A flurry of singles and a full scrapping of album material has elongated the wait for [m]other. But if something’s not up to scratch for a crafty band like Veil Of Maya, the eventual product is bound to be an alien experience, at least to mortal ears. Can any more magic be added to that sweet sauce? Yep. The Chicago four-piece have added a batch of spice to a demented cauldron that they’ve had simmering since 2004.
It’s remarkable to think this is their seventh offering really. Not many bands have chartered the waters of the metalcore genre since its heyday, but Marc Okubo and co are built differently. They’ve crafted a gradual and natural shift from jagged, glitchy deathcore to technical metal with soaring vocals and a heartier grasp of songwriting sitting among chaos. I honestly don’t think I’ve heard a more outrageous chorus riff than 2017’s Pool Spray; somehow showcasing a singalong over spidery fingers that cover every single patch of the fretboard in a flash.
So how to re-submerge listeners into the Veil Of Maya energy? With danger, of course, and Tokyo Chainsaw: a guard dog let loose on unsuspecting trespassers. It’s a real gnasher, throwing us immediately into the stop-start mania of crushing textbook chugs. As precise as a sheet of glass, each little ditty thrown in by the guitarist is another splintered ice-cool fragment of the greater whole which is intentionally cinematic, an experience Okubo reckons we’ll be able to keep up with; “maybe you’ll hone in on the little details as you go further” sums up the initial bamboozlement which prevails.
Artificial Dose’s electronica bubbles under Lukas Magyar’s vocal range, made most fantastical and poppy on Red Fur to throw you off the scent of the instrumental’s wizardry. His vastly improved cleans complement rather than confound his predominantly growled affront, which goes from screamed mountain peaks to underwater volcano depths. The latter you’ll find in abundance on pre-released single Godhead, a meticulous prog-death delight. The satisfying weedle-weedle-wee style (more on that later) pops up in evolving riff sections all over the track with shifting paces conducted by drummer Sam Applebaum. His box of tricks—no matter if it’s a rhythmic underbelly or speed run—has been a source of constant wonder in Veil of Maya’s discography. He doesn’t hold back here, nor in Mother Pt. 4, riding like a sidecar to the berserk guitars that sound as if they’ll go off-piste at any second. They remarkably don’t across a five-minute-plus runtime.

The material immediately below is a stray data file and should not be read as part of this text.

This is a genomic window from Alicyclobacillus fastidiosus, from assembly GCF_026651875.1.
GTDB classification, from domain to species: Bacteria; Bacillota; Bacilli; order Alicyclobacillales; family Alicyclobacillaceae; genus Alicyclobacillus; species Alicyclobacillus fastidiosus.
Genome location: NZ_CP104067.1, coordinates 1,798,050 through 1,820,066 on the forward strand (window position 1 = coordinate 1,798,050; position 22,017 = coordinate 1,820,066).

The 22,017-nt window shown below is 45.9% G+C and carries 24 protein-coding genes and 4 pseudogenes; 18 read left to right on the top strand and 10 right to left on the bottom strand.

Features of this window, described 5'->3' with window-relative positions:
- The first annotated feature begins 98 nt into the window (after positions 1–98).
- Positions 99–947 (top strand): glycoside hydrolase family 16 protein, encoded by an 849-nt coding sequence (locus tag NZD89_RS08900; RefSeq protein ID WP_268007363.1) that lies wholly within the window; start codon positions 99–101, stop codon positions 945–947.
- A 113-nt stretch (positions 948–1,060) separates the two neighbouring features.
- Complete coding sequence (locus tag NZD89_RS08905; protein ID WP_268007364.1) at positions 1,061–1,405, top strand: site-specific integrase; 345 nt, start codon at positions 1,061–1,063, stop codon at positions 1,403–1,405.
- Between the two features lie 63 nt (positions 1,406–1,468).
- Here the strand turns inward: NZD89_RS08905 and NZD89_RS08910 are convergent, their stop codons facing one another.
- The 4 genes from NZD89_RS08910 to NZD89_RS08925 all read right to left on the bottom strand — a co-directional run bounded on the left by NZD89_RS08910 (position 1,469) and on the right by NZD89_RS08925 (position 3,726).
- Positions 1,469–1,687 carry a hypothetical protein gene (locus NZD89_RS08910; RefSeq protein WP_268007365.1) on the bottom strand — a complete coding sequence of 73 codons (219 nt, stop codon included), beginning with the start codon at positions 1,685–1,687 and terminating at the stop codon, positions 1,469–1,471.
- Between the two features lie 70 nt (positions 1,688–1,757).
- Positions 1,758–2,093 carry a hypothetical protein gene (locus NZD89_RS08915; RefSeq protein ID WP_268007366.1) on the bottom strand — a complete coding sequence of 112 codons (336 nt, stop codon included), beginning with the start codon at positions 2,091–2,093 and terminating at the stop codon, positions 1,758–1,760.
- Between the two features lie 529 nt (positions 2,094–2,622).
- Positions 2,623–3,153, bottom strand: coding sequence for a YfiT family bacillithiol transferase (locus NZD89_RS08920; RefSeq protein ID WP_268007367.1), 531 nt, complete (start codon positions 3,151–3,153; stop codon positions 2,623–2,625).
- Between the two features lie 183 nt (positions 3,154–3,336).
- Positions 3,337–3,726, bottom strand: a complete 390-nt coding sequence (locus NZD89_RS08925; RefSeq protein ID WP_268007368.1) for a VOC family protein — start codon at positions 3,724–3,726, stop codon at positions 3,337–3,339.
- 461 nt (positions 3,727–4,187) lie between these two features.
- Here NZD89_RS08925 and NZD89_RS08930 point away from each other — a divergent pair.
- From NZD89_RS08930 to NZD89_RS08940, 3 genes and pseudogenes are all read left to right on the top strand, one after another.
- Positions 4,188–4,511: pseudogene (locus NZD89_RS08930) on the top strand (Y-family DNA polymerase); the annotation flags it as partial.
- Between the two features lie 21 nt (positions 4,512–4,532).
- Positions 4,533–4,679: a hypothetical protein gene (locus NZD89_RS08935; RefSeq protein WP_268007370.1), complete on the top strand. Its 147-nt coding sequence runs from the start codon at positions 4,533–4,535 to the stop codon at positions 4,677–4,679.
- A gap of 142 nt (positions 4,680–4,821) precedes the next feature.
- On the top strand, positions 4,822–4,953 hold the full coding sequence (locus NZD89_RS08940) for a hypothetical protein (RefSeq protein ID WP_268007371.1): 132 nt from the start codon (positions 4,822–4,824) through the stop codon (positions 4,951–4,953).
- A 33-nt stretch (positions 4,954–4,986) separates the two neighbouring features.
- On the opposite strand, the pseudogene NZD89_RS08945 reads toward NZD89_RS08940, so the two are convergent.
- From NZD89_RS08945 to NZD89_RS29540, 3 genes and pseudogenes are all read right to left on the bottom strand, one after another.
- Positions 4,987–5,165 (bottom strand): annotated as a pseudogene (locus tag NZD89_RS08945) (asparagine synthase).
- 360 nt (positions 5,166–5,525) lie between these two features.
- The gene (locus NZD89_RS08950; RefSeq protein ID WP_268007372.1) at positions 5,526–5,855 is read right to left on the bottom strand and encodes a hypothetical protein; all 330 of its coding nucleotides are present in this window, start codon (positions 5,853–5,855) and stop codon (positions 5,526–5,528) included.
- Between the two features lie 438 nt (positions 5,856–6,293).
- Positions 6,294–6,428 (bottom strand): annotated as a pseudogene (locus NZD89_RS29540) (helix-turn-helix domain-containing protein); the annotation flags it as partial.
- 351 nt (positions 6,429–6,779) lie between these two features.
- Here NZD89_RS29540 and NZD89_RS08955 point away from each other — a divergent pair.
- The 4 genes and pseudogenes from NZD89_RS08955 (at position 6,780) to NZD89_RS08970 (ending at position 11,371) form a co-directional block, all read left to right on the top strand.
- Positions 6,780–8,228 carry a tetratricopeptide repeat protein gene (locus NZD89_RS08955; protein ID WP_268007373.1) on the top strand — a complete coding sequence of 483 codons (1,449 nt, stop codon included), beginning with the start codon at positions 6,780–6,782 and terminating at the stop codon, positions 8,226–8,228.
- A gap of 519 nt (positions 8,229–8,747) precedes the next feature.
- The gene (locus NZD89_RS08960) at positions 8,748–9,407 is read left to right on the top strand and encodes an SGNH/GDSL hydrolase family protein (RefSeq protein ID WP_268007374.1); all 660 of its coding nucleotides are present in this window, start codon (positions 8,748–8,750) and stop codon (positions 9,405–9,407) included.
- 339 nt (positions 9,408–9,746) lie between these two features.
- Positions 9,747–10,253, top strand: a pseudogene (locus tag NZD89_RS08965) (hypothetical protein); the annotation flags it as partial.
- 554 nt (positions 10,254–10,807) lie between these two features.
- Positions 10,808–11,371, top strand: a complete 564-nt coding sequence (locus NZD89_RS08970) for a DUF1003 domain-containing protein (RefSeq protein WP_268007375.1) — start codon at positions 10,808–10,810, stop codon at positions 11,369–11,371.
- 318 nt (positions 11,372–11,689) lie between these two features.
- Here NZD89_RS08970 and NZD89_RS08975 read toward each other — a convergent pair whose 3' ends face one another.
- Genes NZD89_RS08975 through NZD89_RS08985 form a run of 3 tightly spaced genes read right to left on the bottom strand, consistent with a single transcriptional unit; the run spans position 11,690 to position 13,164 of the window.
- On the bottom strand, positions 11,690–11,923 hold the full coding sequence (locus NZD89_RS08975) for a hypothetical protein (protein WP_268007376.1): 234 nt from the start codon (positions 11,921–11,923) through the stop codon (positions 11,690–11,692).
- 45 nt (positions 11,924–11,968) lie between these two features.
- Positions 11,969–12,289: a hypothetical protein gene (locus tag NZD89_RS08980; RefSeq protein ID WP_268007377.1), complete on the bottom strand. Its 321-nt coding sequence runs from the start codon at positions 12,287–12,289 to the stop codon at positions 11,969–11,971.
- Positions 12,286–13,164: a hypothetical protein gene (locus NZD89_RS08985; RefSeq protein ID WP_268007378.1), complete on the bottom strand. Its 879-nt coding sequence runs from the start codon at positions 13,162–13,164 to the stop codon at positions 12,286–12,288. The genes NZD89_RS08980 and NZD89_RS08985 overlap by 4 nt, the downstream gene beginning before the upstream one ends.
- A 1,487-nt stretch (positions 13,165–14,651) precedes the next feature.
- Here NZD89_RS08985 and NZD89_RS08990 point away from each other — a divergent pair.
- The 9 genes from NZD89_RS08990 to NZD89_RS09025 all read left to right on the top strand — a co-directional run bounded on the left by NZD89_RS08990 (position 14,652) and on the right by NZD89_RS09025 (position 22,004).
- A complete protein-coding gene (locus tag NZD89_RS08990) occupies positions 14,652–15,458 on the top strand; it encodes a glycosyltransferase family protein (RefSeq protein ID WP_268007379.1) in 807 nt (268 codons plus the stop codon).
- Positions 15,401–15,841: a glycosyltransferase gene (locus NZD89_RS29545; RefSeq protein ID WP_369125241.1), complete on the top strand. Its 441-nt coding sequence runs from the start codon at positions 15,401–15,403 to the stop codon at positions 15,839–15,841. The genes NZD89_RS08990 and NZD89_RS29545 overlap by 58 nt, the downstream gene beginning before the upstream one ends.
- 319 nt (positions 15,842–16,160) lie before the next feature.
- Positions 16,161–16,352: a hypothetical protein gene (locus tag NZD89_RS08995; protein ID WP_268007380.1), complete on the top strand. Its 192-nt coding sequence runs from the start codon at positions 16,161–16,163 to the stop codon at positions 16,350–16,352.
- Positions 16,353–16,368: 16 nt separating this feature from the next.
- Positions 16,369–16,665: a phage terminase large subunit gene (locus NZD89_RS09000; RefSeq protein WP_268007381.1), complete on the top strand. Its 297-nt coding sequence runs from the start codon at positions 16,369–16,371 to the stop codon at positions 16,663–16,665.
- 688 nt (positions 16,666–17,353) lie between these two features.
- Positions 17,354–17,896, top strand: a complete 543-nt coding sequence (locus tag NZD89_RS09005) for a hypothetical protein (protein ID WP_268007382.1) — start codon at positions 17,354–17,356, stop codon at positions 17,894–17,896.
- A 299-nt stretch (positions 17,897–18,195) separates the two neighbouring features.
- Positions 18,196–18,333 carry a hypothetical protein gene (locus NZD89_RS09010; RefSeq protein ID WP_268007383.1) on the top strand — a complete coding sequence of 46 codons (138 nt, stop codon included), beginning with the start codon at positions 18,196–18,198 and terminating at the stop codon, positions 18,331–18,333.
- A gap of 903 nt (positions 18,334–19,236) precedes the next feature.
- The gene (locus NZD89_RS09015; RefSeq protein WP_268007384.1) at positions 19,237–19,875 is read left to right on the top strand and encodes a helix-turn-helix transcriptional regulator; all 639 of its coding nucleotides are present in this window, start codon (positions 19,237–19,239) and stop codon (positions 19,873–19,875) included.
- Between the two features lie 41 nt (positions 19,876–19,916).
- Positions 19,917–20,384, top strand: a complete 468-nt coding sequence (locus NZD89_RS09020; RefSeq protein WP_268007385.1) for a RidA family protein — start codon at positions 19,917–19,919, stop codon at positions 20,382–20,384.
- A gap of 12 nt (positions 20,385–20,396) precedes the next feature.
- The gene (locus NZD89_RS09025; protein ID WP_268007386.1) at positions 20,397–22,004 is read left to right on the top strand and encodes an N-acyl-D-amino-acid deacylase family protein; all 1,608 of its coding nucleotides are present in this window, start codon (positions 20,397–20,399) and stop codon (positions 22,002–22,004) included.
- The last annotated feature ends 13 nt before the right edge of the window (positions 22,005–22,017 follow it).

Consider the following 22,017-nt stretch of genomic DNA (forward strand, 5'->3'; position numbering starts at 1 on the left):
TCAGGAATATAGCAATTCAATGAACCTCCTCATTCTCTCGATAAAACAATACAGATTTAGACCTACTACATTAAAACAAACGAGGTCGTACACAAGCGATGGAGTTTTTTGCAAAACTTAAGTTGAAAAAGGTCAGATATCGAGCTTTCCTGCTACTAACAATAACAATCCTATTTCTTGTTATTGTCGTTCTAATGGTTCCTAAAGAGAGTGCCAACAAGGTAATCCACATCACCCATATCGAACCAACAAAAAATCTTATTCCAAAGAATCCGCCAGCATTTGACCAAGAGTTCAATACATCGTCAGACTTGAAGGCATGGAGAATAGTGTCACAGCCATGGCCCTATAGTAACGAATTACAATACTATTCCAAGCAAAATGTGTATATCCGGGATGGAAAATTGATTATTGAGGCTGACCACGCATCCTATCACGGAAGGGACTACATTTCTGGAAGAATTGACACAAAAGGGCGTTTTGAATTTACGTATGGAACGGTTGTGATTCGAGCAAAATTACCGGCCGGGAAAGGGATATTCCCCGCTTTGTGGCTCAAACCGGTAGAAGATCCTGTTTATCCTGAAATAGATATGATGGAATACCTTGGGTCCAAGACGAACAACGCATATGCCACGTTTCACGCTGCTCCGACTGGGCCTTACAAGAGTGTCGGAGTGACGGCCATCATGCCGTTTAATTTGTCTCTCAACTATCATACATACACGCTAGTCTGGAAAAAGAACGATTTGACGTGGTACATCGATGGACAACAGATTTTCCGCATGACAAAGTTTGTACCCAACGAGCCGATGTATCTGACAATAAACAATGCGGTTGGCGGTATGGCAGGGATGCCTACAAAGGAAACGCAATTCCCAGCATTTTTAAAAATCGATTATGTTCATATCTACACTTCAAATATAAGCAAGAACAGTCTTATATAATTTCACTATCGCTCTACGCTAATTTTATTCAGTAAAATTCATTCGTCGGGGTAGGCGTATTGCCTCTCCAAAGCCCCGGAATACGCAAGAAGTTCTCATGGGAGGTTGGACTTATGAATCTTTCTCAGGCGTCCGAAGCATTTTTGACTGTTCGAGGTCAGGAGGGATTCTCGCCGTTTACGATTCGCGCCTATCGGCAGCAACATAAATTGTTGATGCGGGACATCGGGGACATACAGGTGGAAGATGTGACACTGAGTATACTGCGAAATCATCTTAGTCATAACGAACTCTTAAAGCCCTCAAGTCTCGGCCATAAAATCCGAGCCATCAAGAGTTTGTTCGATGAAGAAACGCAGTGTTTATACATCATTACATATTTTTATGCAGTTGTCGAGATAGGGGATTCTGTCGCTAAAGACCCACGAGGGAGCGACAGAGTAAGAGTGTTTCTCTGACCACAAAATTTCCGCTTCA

There are ample fun-loving sides to Okubo and Danny Hauser’s borderless fretwork, whether references to their own bracketed tracknames of old ([re]connect) or an unspecified Synthwave Vegan. Hell, who could ever forget when Okubo hilariously fashioned a spoken critical mockery of their shift to djent breakdowns (the weedle-weedle-wee) by making it into its own djent breakdown on 2012’s Punisher? Even the synthwork here could sound like a sci-fi score or Owl City deep cut (Disco Kill Party).
Veil Of Maya haven’t reinvented their approach—throttling us into wonderment with some tasty, advanced playing—but instead they’re filling a maestro-shaped hole in modern metalcore. It could only be done by one of the scene’s staple acts who haven’t just kept pace with the moving heavy-music world, but dictated the standard for the next cohort of madcap internet-based djent academics. Let’s see what everyone else has got.
For fans of: Periphery, Silent Planet, Born of Osiris
‘[m]other’ by Veil Of Maya is released on 12th May on Sumerian Records.
Words by Elliot Burr